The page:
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2004-04-01 15:28:00
Embassy Panama
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						UNCLAS SECTION 01 OF 03 PANAMA 000748 



E.O. 12958: N/A




E.O. 12958: N/A

1. Summary: During a March 23-24 visit to Panama,
Ambassador Cresencio Arcos, Director for International
Affairs at the U.S. Department of Homeland Security pressed
the USG agenda on maritime security. At a meeting with
Panama's Minister of Government and Justice (MOGJ), Arnulfo
Escalona, the Minister discussed the GoP's bilateral security
agenda with the USG and broader national policies, including
Panama's desire to be a Container Security Initiative (CSI)
country. Arcos emphasized the need to stamp out corruption
to aid in getting CSI. Escalona reaffirmed the GoP's close
and continuing relationship with the United States and
updated Arcos on Panama's efforts to comply with other USG
and international security initiatives. Arcos later
delivered a speech at a broadly attended dinner in which he
urged companies from the Colon Free Zone--the world's second
largest--to take a leading role in financial and maritime
security. He also visited Panama's key cargo and passenger
port facilities, and held an interview with a leading local
newspaper. End Summary.

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Meeting with the Minister of Government and Justice
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2. On March 23, Ambassador Arcos, accompanied by the DCM and
Econoff, met with MOGJ Escalona. Also attending were GoP
Public Security and National Defense Council (Consejo)
Executive Secretary Ramiro Jarvis, National Police (PNP)
Director Carlos Bares, Maritime Authority (AMP) Director
Bertilda Garcia, and AMP Deputy Director Capt. Luis Perez
Salamero. Ambassador Arcos opened by noting that the
landscape of terrorism was rapidly changing, and that
governments had to work aggressively to adapt and remain
innovative to be one step ahead of terrorists. He thanked
the GoP for its continued support in this effort. Minister
Escalona replied that Panama was and would remain a strong
partner to the United States in the aviation and maritime
security arenas, and this was the policy of the entire
Moscoso administration. To that end, there were two agendas
that the GoP followed--the specific U.S.-Panama bilateral
relationship and a general GoP security agenda.

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The Container Security Initiative: a GoP Priority
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3. In the bilateral arena, he said, the GoP was making every
effort to become a Container Security Initiative country. He
pointed to the extensive GoP support of a January 14-21 CSI
technical visit by DHS officials, and noted that the GoP was
still waiting for a formal report from that visit to
implement further improvements and move forward. He queried
on the status of the proposed Declaration of Principles (DoP)
for CSI, saying, "Tell me where to sign." (Note: The draft
agreement has been with DHS headquarters since March 1. Our
GoP interlocutors continue to press for a DoP status update
at every opportunity. End Note.) He observed that Panama's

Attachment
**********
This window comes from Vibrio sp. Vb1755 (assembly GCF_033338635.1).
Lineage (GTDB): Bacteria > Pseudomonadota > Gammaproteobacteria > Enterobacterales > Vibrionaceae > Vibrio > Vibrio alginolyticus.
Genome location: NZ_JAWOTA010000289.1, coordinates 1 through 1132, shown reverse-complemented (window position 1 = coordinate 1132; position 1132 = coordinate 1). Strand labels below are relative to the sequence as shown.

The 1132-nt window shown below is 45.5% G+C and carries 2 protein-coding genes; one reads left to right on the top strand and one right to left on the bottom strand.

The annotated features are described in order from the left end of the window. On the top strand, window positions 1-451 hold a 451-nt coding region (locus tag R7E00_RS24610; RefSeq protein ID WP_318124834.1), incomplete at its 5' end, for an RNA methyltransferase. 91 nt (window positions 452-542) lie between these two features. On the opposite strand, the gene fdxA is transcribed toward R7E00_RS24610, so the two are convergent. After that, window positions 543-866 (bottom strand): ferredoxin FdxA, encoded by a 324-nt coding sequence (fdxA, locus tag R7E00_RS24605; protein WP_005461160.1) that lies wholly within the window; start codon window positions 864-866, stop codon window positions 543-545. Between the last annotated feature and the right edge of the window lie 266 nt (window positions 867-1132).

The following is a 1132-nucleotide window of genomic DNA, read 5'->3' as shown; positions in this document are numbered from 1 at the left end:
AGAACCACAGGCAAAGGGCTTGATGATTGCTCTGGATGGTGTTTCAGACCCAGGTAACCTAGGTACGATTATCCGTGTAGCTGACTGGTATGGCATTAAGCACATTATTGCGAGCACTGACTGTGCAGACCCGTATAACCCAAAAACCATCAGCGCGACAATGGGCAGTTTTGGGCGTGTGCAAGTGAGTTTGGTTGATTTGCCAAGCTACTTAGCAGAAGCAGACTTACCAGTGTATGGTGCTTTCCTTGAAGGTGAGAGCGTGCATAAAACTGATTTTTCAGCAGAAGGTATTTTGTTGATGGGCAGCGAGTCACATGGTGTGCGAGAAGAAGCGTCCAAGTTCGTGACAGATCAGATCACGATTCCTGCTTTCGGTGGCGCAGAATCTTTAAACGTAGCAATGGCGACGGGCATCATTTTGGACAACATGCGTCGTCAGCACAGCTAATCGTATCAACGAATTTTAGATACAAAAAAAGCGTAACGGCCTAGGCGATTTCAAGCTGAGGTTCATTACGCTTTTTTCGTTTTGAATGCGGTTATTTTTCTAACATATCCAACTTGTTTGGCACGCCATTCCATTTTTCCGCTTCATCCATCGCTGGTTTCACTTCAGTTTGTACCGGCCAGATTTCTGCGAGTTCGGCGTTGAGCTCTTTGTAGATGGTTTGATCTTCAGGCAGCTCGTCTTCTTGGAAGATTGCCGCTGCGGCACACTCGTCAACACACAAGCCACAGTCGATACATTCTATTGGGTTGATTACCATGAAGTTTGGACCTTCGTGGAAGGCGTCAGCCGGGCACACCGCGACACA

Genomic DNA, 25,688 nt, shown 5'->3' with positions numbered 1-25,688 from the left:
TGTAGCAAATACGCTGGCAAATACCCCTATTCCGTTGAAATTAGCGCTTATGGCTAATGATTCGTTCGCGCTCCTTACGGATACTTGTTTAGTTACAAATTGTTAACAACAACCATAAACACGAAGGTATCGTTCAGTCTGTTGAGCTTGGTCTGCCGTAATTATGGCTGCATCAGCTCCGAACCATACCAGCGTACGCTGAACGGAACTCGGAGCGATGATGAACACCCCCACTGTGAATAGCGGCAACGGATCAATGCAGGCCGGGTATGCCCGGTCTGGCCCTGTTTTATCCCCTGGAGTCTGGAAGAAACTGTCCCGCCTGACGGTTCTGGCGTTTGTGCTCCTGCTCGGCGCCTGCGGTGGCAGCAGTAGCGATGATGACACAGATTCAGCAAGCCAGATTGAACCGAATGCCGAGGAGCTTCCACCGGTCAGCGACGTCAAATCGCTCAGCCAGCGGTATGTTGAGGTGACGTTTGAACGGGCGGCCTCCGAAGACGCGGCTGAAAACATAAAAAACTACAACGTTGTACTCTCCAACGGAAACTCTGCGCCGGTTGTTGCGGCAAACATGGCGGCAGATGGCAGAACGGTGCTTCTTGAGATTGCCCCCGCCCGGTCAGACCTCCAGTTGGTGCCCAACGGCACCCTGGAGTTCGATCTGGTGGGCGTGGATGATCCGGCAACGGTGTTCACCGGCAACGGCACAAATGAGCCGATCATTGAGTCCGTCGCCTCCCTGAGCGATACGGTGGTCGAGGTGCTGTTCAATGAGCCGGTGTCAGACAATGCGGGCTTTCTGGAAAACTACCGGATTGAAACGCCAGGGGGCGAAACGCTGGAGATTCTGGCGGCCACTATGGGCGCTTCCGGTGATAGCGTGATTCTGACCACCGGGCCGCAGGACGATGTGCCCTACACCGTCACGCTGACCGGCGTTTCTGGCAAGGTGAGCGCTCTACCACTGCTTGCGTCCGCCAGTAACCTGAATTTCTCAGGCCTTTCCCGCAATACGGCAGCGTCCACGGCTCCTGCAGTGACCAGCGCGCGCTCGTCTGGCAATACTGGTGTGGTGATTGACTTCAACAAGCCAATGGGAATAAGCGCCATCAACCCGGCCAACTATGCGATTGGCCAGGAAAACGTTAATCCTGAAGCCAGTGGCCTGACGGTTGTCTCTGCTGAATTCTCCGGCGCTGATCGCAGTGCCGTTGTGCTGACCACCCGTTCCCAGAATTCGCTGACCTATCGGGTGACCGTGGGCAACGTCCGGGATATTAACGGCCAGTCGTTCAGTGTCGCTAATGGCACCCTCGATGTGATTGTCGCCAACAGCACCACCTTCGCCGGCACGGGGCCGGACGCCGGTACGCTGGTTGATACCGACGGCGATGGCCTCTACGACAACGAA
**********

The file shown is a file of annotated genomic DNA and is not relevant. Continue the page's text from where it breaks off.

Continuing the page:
law for privatization of ports hadn't contemplated security
oversight, and in essence, the GoP had given up this control
to the operators when the port concessions were granted to
private companies. He said the GoP deemed CSI as key to
regain effective sovereignty over the ports as well as
strengthening GoP institutions and offering a competitive
advantage to Panama,s maritime industry.

4. Ambassador Arcos replied Panama was a truly changed
place. He observed that the USG and GoP were much more than
just friendly nations, but had a healthy, cooperative
relationship. He said it was clear that Panama understood
its role as a strategically critical country, especially with
the new threat of terrorism. Given that 60% of world GDP is
in the Pacific basin, with all projections indicating an
increase, Panama's strategic importance could only grow.
Arcos mentioned that 20 countries are CSI certified and that
DHS is now looking at the second tier of developing nations,
of which Panama was included. Arcos said that the USG was
considering many issues for including a country in CSI, but
emphasized that "port integrity" that kept out corruption was
a major factor. CSI involved much more that signing
documents, he stressed.

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Other USG initiatives also highlighted: TECI, EXBS, PSI
-------------- --------------

5. Escalona said that a GoP inter-agency working group was
reviewing Panamanian law to determine compliance with the
Department of Commerce,s Trans-shipment Export Control
Initiative (TECI) and the Department of State's Export
Control and Related Border Security Assistance (EXBS)
program. He said the working group was to present a law
proposal to the Legislative Assembly before the summer that
would greatly improve the GoP's control of dual use items
entering, leaving and transiting Panama. Escalona added that
the GoP was reviewing ways to sign a Proliferation Security
Initiative (PSI) boarding agreement with the USG, and that it
was beginning to focus on cruise ship security, given the
rapid increase of port calls in the past two years, and asked
for our assistance to train Panamanian officials in this
area. (Note: The Embassy is currently working with GoP
entities to address this endeavor. End note.)

-------------- ---
International Ship and Port Security (ISPS) Code
-------------- ---

6. AMP's Salamero noted that the AMP was charged with
International Ship and Port Facility Security (ISPS) code
implementation for Panama. Beginning April 15 he said, the